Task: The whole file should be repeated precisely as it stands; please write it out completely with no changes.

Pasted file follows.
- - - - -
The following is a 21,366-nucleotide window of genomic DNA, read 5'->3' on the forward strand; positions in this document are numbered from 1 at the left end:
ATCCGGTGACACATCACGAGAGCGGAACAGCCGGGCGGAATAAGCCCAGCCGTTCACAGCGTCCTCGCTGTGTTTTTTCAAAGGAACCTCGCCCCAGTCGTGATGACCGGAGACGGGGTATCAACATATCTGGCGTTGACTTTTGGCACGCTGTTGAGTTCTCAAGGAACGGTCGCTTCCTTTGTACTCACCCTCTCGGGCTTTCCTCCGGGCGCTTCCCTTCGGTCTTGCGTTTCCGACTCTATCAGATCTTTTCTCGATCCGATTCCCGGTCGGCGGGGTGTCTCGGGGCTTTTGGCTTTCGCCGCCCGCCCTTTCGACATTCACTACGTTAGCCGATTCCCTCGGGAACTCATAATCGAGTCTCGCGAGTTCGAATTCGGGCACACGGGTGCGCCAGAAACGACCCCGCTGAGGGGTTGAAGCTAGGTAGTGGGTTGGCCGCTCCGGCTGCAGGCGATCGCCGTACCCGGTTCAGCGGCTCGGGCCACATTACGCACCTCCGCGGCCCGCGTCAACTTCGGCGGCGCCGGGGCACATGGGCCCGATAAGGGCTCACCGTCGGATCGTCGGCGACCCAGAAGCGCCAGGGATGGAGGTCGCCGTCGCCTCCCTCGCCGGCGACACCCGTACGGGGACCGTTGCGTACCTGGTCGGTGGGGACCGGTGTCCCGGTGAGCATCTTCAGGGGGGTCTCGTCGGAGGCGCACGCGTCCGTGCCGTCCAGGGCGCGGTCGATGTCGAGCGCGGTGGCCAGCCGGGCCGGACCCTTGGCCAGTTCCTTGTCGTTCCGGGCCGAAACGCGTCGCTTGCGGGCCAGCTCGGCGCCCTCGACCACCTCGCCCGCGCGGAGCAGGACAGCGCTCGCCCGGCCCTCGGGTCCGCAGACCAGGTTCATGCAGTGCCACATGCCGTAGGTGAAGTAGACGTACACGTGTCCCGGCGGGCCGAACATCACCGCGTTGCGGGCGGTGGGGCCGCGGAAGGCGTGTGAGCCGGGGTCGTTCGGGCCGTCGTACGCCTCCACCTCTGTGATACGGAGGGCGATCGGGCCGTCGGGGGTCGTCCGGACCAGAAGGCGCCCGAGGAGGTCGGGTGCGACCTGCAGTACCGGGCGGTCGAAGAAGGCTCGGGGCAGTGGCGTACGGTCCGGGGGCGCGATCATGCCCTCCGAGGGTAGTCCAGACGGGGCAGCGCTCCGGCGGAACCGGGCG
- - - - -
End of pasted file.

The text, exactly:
The following is a 21,366-nucleotide window of genomic DNA, read 5'->3' on the forward strand; positions in this document are numbered from 1 at the left end:
ATCCGGTGACACATCACGAGAGCGGAACAGCCGGGCGGAATAAGCCCAGCCGTTCACAGCGTCCTCGCTGTGTTTTTTCAAAGGAACCTCGCCCCAGTCGTGATGACCGGAGACGGGGTATCAACATATCTGGCGTTGACTTTTGGCACGCTGTTGAGTTCTCAAGGAACGGTCGCTTCCTTTGTACTCACCCTCTCGGGCTTTCCTCCGGGCGCTTCCCTTCGGTCTTGCGTTTCCGACTCTATCAGATCTTTTCTCGATCCGATTCCCGGTCGGCGGGGTGTCTCGGGGCTTTTGGCTTTCGCCGCCCGCCCTTTCGACATTCACTACGTTAGCCGATTCCCTCGGGAACTCATAATCGAGTCTCGCGAGTTCGAATTCGGGCACACGGGTGCGCCAGAAACGACCCCGCTGAGGGGTTGAAGCTAGGTAGTGGGTTGGCCGCTCCGGCTGCAGGCGATCGCCGTACCCGGTTCAGCGGCTCGGGCCACATTACGCACCTCCGCGGCCCGCGTCAACTTCGGCGGCGCCGGGGCACATGGGCCCGATAAGGGCTCACCGTCGGATCGTCGGCGACCCAGAAGCGCCAGGGATGGAGGTCGCCGTCGCCTCCCTCGCCGGCGACACCCGTACGGGGACCGTTGCGTACCTGGTCGGTGGGGACCGGTGTCCCGGTGAGCATCTTCAGGGGGGTCTCGTCGGAGGCGCACGCGTCCGTGCCGTCCAGGGCGCGGTCGATGTCGAGCGCGGTGGCCAGCCGGGCCGGACCCTTGGCCAGTTCCTTGTCGTTCCGGGCCGAAACGCGTCGCTTGCGGGCCAGCTCGGCGCCCTCGACCACCTCGCCCGCGCGGAGCAGGACAGCGCTCGCCCGGCCCTCGGGTCCGCAGACCAGGTTCATGCAGTGCCACATGCCGTAGGTGAAGTAGACGTACACGTGTCCCGGCGGGCCGAACATCACCGCGTTGCGGGCGGTGGGGCCGCGGAAGGCGTGTGAGCCGGGGTCGTTCGGGCCGTCGTACGCCTCCACCTCTGTGATACGGAGGGCGATCGGGCCGTCGGGGGTCGTCCGGACCAGAAGGCGCCCGAGGAGGTCGGGTGCGACCTGCAGTACCGGGCGGTCGAAGAAGGCTCGGGGCAGTGGCGTACGGTCCGGGGGCGCGATCATGCCCTCCGAGGGTAGTCCAGACGGGGCAGCGCTCCGGCGGAACCGGGCG